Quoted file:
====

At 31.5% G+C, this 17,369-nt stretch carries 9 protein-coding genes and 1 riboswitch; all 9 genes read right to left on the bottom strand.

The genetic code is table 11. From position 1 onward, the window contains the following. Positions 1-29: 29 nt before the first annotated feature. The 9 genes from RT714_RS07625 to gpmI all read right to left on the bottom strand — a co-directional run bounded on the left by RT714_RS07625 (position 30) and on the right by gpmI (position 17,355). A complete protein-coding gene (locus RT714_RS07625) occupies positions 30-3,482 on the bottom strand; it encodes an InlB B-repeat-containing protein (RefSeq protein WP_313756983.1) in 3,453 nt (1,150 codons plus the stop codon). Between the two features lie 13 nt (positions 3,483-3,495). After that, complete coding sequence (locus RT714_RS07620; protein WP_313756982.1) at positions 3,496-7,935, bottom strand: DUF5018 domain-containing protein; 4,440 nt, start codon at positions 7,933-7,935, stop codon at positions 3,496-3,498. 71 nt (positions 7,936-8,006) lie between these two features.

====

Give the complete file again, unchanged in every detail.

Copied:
At 31.5% G+C, this 17,369-nt stretch carries 9 protein-coding genes and 1 riboswitch; all 9 genes read right to left on the bottom strand.

The genetic code is table 11. From position 1 onward, the window contains the following. Positions 1-29: 29 nt before the first annotated feature. The 9 genes from RT714_RS07625 to gpmI all read right to left on the bottom strand — a co-directional run bounded on the left by RT714_RS07625 (position 30) and on the right by gpmI (position 17,355). A complete protein-coding gene (locus RT714_RS07625) occupies positions 30-3,482 on the bottom strand; it encodes an InlB B-repeat-containing protein (RefSeq protein WP_313756983.1) in 3,453 nt (1,150 codons plus the stop codon). Between the two features lie 13 nt (positions 3,483-3,495). After that, complete coding sequence (locus RT714_RS07620; protein WP_313756982.1) at positions 3,496-7,935, bottom strand: DUF5018 domain-containing protein; 4,440 nt, start codon at positions 7,933-7,935, stop codon at positions 3,496-3,498. 71 nt (positions 7,936-8,006) lie between these two features.